Dr Susanne Ding, Boehringer Ingelheim, Germany
Dr Ulrich Kissel, European QP Association
Aidan Madden, FivePharma, Ireland
Sue Mann, Sue Mann Consultancy, U.K.
Rico Schulze, GMP Inspectorate, Local Authorities Dresden, Germany
Lance Smallshaw, UCB, Belgium
Brenda Van Assche, Janssen, Belgium
Dr Jurgen van Turnhout, Pelfort Pharma Consultant B.V, The Netherlands
Broaden and intensify your knowledge of the Qualified Person’s duties and responsibilities. Experts from the QP Association Advisory Board, pharmaceutical industry and regulatory authority will share their experience on important issues of the QP’s daily business and will give first-hand information on current and future expectations.
Over the last years the role and responsibilities of the Qualified Persons have been increasing considerably. As a key person in the company, the QP has to consider many issues and has to take up the challenges within its areas of responsibilities. Additionally, as laid out in Article 49 of the European Directive 2001/83/EC, the QP needs to be highly qualified and experienced. This education course is one important part to help the QP be on top of current developments in GMP and regulatory requirements.
New and future Qualified Persons, QPs who are looking for ongoing training and personnel who want to get a detailed overview of the role and responsibilities of a QP.
The Legal and Professional Duties of the Qualified Person
Update on European Requirements
- The Qualified Person within the EU legislation and regulation framework
- Professional tasks, duties and responsibilities
- Expectations of an EU GMP Inspector
Delegation of Duties and Responsibilities
- EU GMP Guide Chapters
- EU GMP Guide Annexes
- Other important News
- What the QP needs to be aware of
What the QP needs to know about Elemental Impurities
- Possible scenarios according to Annex 16
- Mutual Recognition Agreements (MRA)
- Documentation review issues
- The QP in the quality system
What the QP needs to know regarding the Supply Chain (from Supplier Qualification to GDP)
- What guidance is available
- What does it mean for the QP
- From Risk Analysis to Batch Certification and Release
Outsourcing: what the QP should know about assuring Product Quality
- The QP: ultimate responsibility for the supply-chain of a drug product?
- What is the expected scope of supply chain oversight
- IMP vs. Commercial products
- Supply chain integrity
- Active Pharmaceutical Ingredient, Excipients, Bulk and Finished Product
- Shipping under quarantine, ship to label claim, importation testing
- The role of the QP in supplier qualification and auditing
- Written confirmation and QP Declaration
- GMP meets GDP: where does the responsibility end?
- The QP’s involvement in the recall process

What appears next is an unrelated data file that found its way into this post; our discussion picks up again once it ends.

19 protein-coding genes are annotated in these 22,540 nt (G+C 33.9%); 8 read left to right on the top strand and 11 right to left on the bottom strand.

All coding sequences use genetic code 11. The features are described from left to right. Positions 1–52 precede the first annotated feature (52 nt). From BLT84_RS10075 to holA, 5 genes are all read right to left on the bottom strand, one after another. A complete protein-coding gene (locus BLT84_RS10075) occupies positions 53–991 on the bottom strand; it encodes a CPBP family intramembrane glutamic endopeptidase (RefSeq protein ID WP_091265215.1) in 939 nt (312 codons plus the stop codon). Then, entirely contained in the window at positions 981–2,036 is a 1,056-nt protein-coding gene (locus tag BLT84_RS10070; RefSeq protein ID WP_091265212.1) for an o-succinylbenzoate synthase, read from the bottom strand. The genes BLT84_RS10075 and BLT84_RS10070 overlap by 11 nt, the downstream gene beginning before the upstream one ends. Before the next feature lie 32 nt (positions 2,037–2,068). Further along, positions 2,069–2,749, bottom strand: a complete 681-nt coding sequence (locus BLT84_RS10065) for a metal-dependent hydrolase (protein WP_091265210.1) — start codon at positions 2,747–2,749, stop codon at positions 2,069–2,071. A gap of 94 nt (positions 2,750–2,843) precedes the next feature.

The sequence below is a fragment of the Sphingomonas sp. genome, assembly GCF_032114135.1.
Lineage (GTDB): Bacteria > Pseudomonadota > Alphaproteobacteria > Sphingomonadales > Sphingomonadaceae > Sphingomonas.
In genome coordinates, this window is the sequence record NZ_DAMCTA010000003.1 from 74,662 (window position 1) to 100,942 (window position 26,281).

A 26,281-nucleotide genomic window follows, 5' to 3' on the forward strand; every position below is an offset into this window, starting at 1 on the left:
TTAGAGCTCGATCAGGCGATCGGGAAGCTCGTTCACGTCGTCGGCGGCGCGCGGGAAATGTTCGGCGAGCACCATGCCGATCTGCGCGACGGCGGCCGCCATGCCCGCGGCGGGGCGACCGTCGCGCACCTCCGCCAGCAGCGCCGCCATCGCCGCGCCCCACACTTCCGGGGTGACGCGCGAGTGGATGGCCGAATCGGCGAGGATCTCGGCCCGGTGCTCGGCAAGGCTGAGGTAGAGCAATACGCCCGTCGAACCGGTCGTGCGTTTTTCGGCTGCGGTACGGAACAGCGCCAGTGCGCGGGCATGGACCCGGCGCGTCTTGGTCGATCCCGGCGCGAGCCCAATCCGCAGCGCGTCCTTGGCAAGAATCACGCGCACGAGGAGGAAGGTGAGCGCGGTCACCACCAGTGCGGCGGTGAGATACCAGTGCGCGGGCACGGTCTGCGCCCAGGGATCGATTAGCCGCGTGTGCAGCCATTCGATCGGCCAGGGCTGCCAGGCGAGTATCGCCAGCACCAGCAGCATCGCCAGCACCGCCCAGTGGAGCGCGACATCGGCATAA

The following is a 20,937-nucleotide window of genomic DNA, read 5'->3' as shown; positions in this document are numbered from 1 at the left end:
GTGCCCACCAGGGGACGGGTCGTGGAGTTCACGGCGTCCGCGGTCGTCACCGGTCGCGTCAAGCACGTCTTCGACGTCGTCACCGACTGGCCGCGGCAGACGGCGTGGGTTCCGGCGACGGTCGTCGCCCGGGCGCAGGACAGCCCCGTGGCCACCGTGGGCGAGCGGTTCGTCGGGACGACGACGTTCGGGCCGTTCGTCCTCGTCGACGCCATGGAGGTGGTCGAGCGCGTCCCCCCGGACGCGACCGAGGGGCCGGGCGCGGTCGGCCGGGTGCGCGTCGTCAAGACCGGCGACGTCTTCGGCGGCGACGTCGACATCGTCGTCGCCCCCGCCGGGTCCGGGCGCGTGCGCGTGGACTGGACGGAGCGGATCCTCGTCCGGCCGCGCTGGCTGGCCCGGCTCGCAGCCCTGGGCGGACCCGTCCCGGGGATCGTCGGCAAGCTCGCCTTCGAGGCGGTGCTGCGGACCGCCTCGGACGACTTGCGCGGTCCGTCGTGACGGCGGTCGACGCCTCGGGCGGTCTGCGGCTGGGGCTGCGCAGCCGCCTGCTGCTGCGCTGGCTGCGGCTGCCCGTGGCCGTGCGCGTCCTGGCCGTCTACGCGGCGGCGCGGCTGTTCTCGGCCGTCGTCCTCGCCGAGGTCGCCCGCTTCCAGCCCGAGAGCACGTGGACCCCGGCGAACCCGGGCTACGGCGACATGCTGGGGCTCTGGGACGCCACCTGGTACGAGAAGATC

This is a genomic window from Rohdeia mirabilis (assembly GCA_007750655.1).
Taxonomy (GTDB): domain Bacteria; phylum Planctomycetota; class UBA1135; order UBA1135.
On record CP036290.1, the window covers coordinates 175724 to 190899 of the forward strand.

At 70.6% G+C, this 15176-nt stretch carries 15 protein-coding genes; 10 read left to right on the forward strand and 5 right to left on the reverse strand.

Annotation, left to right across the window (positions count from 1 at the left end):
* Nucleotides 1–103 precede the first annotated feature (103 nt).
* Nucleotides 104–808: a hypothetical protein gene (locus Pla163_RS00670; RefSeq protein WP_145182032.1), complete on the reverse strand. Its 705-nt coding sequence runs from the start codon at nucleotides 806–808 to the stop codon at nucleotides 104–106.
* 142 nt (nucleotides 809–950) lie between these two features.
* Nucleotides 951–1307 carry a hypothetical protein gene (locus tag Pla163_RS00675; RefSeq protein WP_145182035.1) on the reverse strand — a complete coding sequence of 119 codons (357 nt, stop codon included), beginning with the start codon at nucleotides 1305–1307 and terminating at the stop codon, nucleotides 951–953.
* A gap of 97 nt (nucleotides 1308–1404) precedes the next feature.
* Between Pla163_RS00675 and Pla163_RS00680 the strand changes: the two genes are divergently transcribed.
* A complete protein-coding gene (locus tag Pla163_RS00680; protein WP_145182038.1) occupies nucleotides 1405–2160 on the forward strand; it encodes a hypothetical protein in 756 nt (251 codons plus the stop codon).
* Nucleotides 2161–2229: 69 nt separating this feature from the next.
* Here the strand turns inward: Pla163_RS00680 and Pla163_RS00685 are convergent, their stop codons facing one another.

How the QP fits into the Quality Systems
- Understanding the scope of your outsourced activities: More than Contract Laboratories and CMOs
- Communications and relationships with your outsourced partners: Product Quality Review, Quality Risk Management, Knowledge Management
- Selection, approval and ongoing oversight of outsourced partners: When to get involved,
- How much oversight is enough – taking a risk based approach to oversight, Metrics and KPIs
- Contracts – Development, Maintenance and ensuring adherence: Supply, Quality and Development Agreements
- QP’s roles and responsibilities: audits, complaints, adverse events, change control
How much involvement is needed in systems like:
Workshop on Case studies: Certification by a QP and Batch Release - to certify or not, that’s the Question
- Product Quality Review
- Inspection Management
- Batch Record Review
- Change Control
- Complaints and recalls
- Batch certification and release
- Laboratory investigations
- Batch release: degrees of freedom and limits
- The QP’s discretion as defined in Annex 16
- Case Studies
Deviations during the Manufacture of an API – What Actions should you take as the responsible QP?
Workshop: What the QP needs to know about OOS/OOT
Pre-course Session: Investigational Medicinal Products (IMP)
- Involvement of the QP
- Role and responsibility of the Head of Quality Control
- Responsibility of the QP
QP Education Course on 21 February 2018
This pre-course session provides a detailed overview of the specific characteristics in IMP manufacturing a QP must know to certify IMP batches for the release for clinical trials.
The manufacture of investigational medicinal products (IMPs), including labelling, packaging, testing and certification, is carried out in accordance with the applicable GMP regulations. However, this is not a routine process, since, among other things, manufacturing and packaging procedures might be different for each and every clinical trial. The Qualified Person (QP) must therefore take into account these particularities and the GMP/GCP interface.
New colleagues becoming IMP QPs, QPs looking for continuous training and personnel of CROs and “non-commercial” IMP organisations.
Specific legal requirements for IMPs
- Different clinical phases I to IV, focus on patient safety
- Undefined processes (manufacture, fit for purpose control strategy, etc.)
- Why use risk assessments & how to apply – vital core
- of a IMP quality system
- Diversity: IMP manufacturers, start-ups, academia…
GMP meets clinical trials – Differences between IMPs and commercial Products
- Clinical Trial Regulation EU No. 536/2014 and the “old” Annex 13 and Directives 2001/20/EC and 2003/94/C
- The “new” ATMP regulation
Packaging & labeling
- Blinding / placebos
- NIMPs / AMPs
- Where to apply validation activities
- The Product Specification File (PSF)
- 3rd country manufacture of IMPs: import and the QP Declaration
GMP meets GCP
- IMPD, CTA, IND etc.
- Regulatory compliance and the two step release procedure
- Interaction with clinical sites